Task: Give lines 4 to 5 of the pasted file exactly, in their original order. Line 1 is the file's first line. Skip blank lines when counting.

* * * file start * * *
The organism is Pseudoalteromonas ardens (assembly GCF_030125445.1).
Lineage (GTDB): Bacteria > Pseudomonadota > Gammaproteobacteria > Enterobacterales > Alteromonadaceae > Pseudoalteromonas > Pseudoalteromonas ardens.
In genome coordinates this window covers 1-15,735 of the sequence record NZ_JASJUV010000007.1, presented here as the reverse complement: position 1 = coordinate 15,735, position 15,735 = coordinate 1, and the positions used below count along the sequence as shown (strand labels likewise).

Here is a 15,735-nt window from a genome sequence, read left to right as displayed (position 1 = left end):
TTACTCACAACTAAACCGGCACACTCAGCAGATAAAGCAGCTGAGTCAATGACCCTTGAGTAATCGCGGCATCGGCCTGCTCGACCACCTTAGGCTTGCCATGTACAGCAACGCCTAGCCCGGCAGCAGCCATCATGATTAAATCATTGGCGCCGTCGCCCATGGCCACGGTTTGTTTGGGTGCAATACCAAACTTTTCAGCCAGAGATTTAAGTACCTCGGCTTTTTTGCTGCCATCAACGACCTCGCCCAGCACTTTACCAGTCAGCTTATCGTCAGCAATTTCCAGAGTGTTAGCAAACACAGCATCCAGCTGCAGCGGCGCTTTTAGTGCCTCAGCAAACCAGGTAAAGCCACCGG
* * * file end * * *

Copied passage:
Here is a 15,735-nt window from a genome sequence, read left to right as displayed (position 1 = left end):
TTACTCACAACTAAACCGGCACACTCAGCAGATAAAGCAGCTGAGTCAATGACCCTTGAGTAATCGCGGCATCGGCCTGCTCGACCACCTTAGGCTTGCCATGTACAGCAACGCCTAGCCCGGCAGCAGCCATCATGATTAAATCATTGGCGCCGTCGCCCATGGCCACGGTTTGTTTGGGTGCAATACCAAACTTTTCAGCCAGAGATTTAAGTACCTCGGCTTTTTTGCTGCCATCAACGACCTCGCCCAGCACTTTACCAGTCAGCTTATCGTCAGCAATTTCCAGAGTGTTAGCAAACACAGCATCCAGCTGCAGCGGCGCTTTTAGTGCCTCAGCAAACCAGGTAAAGCCACCGG